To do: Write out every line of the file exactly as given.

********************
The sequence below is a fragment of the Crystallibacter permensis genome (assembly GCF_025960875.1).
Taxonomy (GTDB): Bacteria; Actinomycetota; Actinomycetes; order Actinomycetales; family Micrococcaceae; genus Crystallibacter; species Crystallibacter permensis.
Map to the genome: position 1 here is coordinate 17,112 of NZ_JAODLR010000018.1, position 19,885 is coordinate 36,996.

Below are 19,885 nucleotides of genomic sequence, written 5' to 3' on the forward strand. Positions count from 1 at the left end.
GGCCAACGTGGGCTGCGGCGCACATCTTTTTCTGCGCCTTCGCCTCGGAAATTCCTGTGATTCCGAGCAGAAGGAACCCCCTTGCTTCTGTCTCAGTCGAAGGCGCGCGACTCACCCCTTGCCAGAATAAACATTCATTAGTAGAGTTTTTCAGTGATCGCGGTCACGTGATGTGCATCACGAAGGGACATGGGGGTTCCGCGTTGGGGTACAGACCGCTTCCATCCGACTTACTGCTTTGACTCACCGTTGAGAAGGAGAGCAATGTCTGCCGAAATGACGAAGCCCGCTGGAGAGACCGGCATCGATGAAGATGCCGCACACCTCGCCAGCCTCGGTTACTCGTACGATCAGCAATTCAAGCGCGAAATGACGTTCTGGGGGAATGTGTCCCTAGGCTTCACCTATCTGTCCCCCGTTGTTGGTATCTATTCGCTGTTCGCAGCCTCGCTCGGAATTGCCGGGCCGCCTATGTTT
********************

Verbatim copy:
The sequence below is a fragment of the Crystallibacter permensis genome (assembly GCF_025960875.1).
Taxonomy (GTDB): Bacteria; Actinomycetota; Actinomycetes; order Actinomycetales; family Micrococcaceae; genus Crystallibacter; species Crystallibacter permensis.
Map to the genome: position 1 here is coordinate 17,112 of NZ_JAODLR010000018.1, position 19,885 is coordinate 36,996.

Below are 19,885 nucleotides of genomic sequence, written 5' to 3' on the forward strand. Positions count from 1 at the left end.
GGCCAACGTGGGCTGCGGCGCACATCTTTTTCTGCGCCTTCGCCTCGGAAATTCCTGTGATTCCGAGCAGAAGGAACCCCCTTGCTTCTGTCTCAGTCGAAGGCGCGCGACTCACCCCTTGCCAGAATAAACATTCATTAGTAGAGTTTTTCAGTGATCGCGGTCACGTGATGTGCATCACGAAGGGACATGGGGGTTCCGCGTTGGGGTACAGACCGCTTCCATCCGACTTACTGCTTTGACTCACCGTTGAGAAGGAGAGCAATGTCTGCCGAAATGACGAAGCCCGCTGGAGAGACCGGCATCGATGAAGATGCCGCACACCTCGCCAGCCTCGGTTACTCGTACGATCAGCAATTCAAGCGCGAAATGACGTTCTGGGGGAATGTGTCCCTAGGCTTCACCTATCTGTCCCCCGTTGTTGGTATCTATTCGCTGTTCGCAGCCTCGCTCGGAATTGCCGGGCCGCCTATGTTT